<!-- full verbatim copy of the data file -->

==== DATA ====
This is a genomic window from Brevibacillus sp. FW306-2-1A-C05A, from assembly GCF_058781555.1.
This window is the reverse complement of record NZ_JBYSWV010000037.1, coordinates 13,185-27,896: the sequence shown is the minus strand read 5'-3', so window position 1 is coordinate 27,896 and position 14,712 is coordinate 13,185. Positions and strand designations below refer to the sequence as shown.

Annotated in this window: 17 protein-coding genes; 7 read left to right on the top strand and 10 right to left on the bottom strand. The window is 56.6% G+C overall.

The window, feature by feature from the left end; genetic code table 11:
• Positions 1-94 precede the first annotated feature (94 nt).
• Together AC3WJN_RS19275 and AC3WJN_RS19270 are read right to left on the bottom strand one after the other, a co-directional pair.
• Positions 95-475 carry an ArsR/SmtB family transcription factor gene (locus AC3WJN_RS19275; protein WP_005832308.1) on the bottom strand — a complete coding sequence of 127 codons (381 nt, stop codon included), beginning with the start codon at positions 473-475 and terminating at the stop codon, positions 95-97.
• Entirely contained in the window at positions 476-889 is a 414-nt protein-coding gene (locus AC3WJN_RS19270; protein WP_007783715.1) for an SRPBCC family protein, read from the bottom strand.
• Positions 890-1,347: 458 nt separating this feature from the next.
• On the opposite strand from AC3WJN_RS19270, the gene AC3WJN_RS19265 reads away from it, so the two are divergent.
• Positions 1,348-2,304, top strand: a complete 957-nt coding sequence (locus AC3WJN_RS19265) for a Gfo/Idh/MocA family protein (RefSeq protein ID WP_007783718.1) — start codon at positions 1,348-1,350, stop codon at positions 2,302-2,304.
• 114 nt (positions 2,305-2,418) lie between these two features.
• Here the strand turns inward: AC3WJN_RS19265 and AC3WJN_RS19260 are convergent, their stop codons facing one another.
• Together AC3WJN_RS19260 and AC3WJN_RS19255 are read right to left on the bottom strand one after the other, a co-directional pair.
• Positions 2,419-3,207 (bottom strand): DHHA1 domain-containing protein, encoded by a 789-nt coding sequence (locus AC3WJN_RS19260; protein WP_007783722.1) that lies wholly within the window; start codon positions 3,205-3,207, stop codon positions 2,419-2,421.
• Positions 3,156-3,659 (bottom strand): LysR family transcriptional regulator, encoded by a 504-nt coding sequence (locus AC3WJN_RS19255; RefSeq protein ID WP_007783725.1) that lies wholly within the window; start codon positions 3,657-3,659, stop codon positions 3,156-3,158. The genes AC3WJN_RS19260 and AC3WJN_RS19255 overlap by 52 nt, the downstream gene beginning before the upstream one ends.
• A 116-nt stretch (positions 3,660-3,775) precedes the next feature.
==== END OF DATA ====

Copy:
This is a genomic window from Brevibacillus sp. FW306-2-1A-C05A, from assembly GCF_058781555.1.
This window is the reverse complement of record NZ_JBYSWV010000037.1, coordinates 13,185-27,896: the sequence shown is the minus strand read 5'-3', so window position 1 is coordinate 27,896 and position 14,712 is coordinate 13,185. Positions and strand designations below refer to the sequence as shown.

Annotated in this window: 17 protein-coding genes; 7 read left to right on the top strand and 10 right to left on the bottom strand. The window is 56.6% G+C overall.

The window, feature by feature from the left end; genetic code table 11:
• Positions 1-94 precede the first annotated feature (94 nt).
• Together AC3WJN_RS19275 and AC3WJN_RS19270 are read right to left on the bottom strand one after the other, a co-directional pair.
• Positions 95-475 carry an ArsR/SmtB family transcription factor gene (locus AC3WJN_RS19275; protein WP_005832308.1) on the bottom strand — a complete coding sequence of 127 codons (381 nt, stop codon included), beginning with the start codon at positions 473-475 and terminating at the stop codon, positions 95-97.
• Entirely contained in the window at positions 476-889 is a 414-nt protein-coding gene (locus AC3WJN_RS19270; protein WP_007783715.1) for an SRPBCC family protein, read from the bottom strand.
• Positions 890-1,347: 458 nt separating this feature from the next.
• On the opposite strand from AC3WJN_RS19270, the gene AC3WJN_RS19265 reads away from it, so the two are divergent.
• Positions 1,348-2,304, top strand: a complete 957-nt coding sequence (locus AC3WJN_RS19265) for a Gfo/Idh/MocA family protein (RefSeq protein ID WP_007783718.1) — start codon at positions 1,348-1,350, stop codon at positions 2,302-2,304.
• 114 nt (positions 2,305-2,418) lie between these two features.
• Here the strand turns inward: AC3WJN_RS19265 and AC3WJN_RS19260 are convergent, their stop codons facing one another.
• Together AC3WJN_RS19260 and AC3WJN_RS19255 are read right to left on the bottom strand one after the other, a co-directional pair.
• Positions 2,419-3,207 (bottom strand): DHHA1 domain-containing protein, encoded by a 789-nt coding sequence (locus AC3WJN_RS19260; protein WP_007783722.1) that lies wholly within the window; start codon positions 3,205-3,207, stop codon positions 2,419-2,421.
• Positions 3,156-3,659 (bottom strand): LysR family transcriptional regulator, encoded by a 504-nt coding sequence (locus AC3WJN_RS19255; RefSeq protein ID WP_007783725.1) that lies wholly within the window; start codon positions 3,657-3,659, stop codon positions 3,156-3,158. The genes AC3WJN_RS19260 and AC3WJN_RS19255 overlap by 52 nt, the downstream gene beginning before the upstream one ends.
• A 116-nt stretch (positions 3,660-3,775) precedes the next feature.